The challenges of pole dancing meant there were days when Lisa struggled to walk afterwardsThe challenges of pole dancing meant there were days when Lisa struggled to walk afterwards, but her determined spirit saw her through.She said: After lots of practice, I eventually managed to compete in some competitions and became Britains only below-knee amputee pole dancer.Lisa, who swims eight hours a week and does yoga to help ease the pain she still suffers, said: Theres always a way to do things to make you happy. The hardest thing is to take the first step.Victoria Bryne, from Pole Seduction, the Wigan pole dancing and fitness school where Lisa learned how to pole dance, said: The things she can do on the pole now are unbelievable. She does move after move and shes an inspiration to other girls in the class. Im really proud of her. 

Lot to want

CNNs Human to Hero series celebrates inspiration and achievement in sport. September 4, 2014

During the hard times that followed, he was able to draw on the religious beliefs instilled in him by his grandmother.
My faith keeps me to who I am, because a lot of times there are a lot of distractions, a lot of pressures that come with the lifestyle, Taylor explains.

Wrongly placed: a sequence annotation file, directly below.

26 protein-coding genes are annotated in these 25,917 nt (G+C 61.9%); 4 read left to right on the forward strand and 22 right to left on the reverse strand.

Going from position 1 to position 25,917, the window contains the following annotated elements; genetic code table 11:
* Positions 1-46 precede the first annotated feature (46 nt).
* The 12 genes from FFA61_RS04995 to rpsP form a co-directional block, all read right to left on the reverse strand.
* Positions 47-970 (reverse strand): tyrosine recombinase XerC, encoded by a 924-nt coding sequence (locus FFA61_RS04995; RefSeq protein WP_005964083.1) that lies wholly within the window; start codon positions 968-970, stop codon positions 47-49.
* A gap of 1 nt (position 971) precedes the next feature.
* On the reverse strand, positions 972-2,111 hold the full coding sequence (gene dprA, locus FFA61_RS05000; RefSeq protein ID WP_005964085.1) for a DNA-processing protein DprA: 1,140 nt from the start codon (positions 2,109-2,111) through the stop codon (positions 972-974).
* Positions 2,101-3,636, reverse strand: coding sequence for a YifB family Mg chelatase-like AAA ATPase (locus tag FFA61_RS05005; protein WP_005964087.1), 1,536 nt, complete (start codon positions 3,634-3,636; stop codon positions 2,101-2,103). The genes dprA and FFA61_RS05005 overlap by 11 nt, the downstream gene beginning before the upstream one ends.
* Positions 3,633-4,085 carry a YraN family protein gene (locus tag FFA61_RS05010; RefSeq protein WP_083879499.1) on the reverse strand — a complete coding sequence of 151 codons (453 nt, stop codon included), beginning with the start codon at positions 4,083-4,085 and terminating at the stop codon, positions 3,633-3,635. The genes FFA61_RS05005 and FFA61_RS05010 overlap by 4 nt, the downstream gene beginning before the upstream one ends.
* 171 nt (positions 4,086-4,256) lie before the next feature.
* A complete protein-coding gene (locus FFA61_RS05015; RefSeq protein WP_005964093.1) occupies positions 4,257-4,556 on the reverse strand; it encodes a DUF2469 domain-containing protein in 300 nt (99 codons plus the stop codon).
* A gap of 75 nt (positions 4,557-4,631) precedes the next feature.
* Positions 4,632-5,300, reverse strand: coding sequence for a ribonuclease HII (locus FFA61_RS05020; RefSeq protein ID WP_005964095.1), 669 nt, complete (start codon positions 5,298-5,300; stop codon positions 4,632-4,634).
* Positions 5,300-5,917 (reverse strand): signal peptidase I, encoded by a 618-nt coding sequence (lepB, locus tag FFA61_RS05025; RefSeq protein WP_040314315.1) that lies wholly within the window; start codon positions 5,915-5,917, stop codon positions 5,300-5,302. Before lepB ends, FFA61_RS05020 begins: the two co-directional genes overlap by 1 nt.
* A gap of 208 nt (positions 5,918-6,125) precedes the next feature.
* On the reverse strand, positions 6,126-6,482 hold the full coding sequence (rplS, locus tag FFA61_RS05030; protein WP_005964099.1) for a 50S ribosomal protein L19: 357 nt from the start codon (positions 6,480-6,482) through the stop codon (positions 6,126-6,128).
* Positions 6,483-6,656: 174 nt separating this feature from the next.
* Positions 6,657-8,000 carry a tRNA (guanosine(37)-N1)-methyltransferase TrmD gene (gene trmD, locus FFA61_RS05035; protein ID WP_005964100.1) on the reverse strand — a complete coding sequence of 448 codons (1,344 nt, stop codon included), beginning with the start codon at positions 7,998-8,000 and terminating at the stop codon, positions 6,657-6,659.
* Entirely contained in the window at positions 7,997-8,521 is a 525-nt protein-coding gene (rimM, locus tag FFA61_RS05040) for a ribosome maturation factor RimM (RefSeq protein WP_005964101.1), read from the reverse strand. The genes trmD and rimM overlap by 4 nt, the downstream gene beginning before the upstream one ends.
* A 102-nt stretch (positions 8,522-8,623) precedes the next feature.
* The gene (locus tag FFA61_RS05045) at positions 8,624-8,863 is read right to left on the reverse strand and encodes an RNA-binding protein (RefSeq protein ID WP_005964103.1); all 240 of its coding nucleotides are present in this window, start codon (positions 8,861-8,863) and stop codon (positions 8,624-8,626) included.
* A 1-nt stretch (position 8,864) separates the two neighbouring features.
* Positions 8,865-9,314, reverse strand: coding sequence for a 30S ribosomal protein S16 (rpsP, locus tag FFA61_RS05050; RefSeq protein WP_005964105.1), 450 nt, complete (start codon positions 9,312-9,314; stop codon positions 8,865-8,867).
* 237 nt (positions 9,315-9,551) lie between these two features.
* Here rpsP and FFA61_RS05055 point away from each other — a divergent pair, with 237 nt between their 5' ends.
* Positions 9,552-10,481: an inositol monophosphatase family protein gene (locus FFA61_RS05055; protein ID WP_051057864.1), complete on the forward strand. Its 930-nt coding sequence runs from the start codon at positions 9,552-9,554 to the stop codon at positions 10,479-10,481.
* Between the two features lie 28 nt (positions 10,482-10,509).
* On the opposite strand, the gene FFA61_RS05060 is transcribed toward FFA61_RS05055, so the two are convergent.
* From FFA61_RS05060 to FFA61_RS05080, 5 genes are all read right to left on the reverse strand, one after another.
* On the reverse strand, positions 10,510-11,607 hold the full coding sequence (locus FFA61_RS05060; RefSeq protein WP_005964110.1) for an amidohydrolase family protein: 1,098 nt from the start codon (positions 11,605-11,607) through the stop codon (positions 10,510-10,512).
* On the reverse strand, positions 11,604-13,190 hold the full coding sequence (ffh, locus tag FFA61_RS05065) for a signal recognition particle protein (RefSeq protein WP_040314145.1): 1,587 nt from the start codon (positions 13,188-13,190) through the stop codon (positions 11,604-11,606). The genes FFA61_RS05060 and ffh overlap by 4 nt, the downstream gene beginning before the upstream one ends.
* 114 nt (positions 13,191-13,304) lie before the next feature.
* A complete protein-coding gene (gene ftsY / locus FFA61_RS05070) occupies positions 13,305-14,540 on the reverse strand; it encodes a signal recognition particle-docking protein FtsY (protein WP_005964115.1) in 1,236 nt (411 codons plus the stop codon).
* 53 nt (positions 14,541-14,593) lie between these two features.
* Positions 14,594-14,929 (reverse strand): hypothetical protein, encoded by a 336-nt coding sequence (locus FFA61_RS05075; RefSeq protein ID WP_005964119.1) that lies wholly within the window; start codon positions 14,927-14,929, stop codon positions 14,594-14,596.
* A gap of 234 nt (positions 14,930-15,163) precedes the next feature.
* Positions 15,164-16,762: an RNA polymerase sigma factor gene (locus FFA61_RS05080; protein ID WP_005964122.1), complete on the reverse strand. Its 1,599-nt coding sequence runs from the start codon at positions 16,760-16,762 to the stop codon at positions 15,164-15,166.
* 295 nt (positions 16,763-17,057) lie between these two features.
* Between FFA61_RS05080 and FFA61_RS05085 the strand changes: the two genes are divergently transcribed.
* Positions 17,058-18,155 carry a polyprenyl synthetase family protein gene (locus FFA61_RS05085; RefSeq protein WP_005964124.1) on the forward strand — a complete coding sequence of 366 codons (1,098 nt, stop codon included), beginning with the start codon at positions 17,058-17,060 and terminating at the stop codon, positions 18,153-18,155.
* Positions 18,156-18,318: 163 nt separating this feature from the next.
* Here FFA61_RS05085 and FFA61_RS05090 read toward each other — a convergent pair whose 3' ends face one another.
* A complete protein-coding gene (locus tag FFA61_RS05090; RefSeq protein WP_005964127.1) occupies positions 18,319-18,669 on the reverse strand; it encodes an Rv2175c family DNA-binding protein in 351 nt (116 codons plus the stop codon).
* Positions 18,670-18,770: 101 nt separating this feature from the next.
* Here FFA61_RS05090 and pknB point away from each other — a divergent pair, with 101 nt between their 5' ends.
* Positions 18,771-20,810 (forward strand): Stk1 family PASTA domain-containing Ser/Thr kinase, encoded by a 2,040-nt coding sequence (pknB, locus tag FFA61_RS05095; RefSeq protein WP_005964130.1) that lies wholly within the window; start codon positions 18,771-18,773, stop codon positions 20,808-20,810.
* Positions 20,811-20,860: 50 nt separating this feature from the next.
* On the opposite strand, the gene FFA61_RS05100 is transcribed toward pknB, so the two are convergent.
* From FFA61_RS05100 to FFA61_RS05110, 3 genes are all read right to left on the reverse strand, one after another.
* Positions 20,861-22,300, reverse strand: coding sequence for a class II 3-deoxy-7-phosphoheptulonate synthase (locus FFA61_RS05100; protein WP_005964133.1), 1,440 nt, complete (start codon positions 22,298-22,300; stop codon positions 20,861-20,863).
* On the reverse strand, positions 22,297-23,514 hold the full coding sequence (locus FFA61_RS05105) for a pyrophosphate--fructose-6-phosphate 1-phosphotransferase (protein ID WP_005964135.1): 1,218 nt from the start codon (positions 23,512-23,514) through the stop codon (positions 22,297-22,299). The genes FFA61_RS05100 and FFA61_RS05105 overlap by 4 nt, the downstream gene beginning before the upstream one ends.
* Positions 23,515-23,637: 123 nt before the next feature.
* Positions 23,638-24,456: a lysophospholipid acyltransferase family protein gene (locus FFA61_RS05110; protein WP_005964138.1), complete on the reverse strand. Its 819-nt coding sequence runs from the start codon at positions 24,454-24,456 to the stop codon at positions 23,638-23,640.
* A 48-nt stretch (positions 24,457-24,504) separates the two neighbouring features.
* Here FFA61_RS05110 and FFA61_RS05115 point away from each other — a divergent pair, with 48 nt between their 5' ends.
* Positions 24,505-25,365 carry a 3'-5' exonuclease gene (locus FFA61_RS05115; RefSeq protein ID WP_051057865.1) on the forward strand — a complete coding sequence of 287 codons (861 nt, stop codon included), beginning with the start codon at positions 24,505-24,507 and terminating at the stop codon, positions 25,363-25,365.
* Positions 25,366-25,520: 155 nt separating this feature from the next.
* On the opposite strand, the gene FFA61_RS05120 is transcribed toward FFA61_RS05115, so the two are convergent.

But keeping that faith and just remembering who I am is very important to me. I have my daily devotions.

#trulyblessed pic.twitter.com/9rrD8CxUCA— Christian Taylor (@Taylored2jump) August 25, 2014

Indeed, the market town in the East Midlands of England was a long way from Fayetteville, Georgia, where his parents — immigrants from the West Indian island of Barbados — moved after Taylors birth in Long Island, New York.
My childhood was the typical American story — I played football, basketball, a lot of soccer growing up. My parents were taking me to karate, so I really tried it all, he recalls.

#humantohero is Olympic triple-jump champ @Taylored2jump – watch @WorldSportCNN Wed/Thu @iaaforg http://t.co/z77afACJQ0— Gary Morley (@GaryM0rley) September 23, 2014

He has also been running 400 meters — which he hopes may be a stepping stone to a place in the U.S. relay team for the 2016 Rio Olympics, where he also plans to defend his triple-jump title.
It all comes down to pushing himself as far as he can go — and next on the list is the world record of 18.29m (60 feet), set by Britains Jonathan Edwards in 1995.

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Im at 17.96m so its not too far but at the same time, its actually very far, Taylor says.
Its pushing myself beyond limits I dont think I can even comprehend at this time — its going to take an out-of-body experience, so Im pretty excited about that.